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Ann Arbor City Hall Plans


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Council may stick with city hall plans Panel named to prepare for addition to building

Tuesday, July 19, 2005

News Staff Reporter

They'll listen to other options for building a new city hall, if the price is right.

But otherwise, the Ann Arbor City Council will go through with its current plans to expand the existing building.

Full article

Current building: :sick:


I was more in favor of a brand new city hall. I'm not sure if this correct, but I believe the current building shown above was only able to hold a third of the activities of the city government. Last time I was in there, I recall seeing file cabinets and copy machines in the hallways, with barely enough room to walk by. It's also kind of embarassing the city has to rent space in various office buildings.

The proposal near the library sounds good, but there have been two proposals for residential towers on that site. I'd rather see more housing or business in that area, and have the city hall rebuilt on the current site. This would keep all the city services in one area.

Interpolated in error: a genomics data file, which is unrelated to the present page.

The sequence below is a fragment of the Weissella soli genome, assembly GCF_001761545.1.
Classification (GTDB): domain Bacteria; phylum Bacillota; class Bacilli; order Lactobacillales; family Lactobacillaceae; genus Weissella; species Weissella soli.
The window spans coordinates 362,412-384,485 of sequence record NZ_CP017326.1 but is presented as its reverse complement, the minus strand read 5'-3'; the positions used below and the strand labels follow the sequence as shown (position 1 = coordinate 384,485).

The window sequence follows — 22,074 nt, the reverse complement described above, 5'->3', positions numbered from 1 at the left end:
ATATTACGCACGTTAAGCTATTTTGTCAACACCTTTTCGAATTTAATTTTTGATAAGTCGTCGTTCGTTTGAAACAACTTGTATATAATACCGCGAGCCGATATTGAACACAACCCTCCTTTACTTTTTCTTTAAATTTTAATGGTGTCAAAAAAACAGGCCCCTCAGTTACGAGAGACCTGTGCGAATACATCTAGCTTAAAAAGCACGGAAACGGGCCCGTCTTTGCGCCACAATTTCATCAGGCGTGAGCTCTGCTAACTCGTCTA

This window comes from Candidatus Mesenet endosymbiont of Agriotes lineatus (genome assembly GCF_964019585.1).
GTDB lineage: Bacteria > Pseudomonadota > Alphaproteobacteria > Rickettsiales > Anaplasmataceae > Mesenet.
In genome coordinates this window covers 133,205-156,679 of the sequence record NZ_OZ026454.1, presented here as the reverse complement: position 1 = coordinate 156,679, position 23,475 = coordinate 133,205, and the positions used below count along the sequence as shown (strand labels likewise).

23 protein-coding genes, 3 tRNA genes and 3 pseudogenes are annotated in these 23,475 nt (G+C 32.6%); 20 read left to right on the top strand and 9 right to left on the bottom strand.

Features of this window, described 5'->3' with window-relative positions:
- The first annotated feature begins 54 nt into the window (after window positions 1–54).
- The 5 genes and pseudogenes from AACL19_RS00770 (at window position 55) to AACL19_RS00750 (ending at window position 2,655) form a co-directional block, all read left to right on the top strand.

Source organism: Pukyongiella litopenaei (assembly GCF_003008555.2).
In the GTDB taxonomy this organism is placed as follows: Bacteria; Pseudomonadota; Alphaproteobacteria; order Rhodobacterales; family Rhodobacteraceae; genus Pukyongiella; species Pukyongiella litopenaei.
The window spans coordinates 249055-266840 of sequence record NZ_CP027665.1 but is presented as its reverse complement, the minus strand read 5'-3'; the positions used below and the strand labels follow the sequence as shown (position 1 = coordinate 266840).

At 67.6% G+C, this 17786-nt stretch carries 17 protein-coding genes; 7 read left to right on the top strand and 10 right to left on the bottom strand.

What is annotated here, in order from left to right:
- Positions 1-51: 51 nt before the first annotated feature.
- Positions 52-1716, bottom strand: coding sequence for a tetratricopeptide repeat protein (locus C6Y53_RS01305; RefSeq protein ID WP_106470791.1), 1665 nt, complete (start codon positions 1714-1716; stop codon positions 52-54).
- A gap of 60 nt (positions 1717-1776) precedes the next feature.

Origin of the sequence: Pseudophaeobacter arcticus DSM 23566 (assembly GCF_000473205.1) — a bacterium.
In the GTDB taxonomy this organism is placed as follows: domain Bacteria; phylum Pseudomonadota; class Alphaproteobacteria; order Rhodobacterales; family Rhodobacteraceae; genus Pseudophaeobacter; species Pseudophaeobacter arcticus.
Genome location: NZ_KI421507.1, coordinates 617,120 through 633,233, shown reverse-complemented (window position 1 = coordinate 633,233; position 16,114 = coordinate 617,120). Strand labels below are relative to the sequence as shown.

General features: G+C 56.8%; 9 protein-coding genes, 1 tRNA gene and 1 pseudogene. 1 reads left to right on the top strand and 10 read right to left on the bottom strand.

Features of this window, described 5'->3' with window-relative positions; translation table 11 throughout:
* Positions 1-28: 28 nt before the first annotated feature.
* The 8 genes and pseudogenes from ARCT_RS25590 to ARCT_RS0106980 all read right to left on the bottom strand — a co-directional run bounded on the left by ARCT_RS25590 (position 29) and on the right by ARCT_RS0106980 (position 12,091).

Finally, I don't like the current city hall. I think it's ugly. This is not reflective of the type of city Ann Arbor is.

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I'd like to see a new one, as well. Lansing is going through the exact same trouble with it's city hall: it's way too small believe it or not with file cabinents int the hallways and offices created out of closet space. They have also been looking to build on a surface lot, and put the new one above underground parking.

It seems like the 60's city hall boom left us with some buildings that only function mediocrely.

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Oh god. I literally stare at this building directly through my office window all day (when I'm not staring in the other direction). It is an eyesore built on top of a parking lot (with another parking lot behind it). They could simply build more midrises on the land currently used for parking (okay, not bloody likely)! At the recent community charette there was definitely support for replacing it with something on the Library Block. What if civic, retail, and residential uses could all be built on the same site?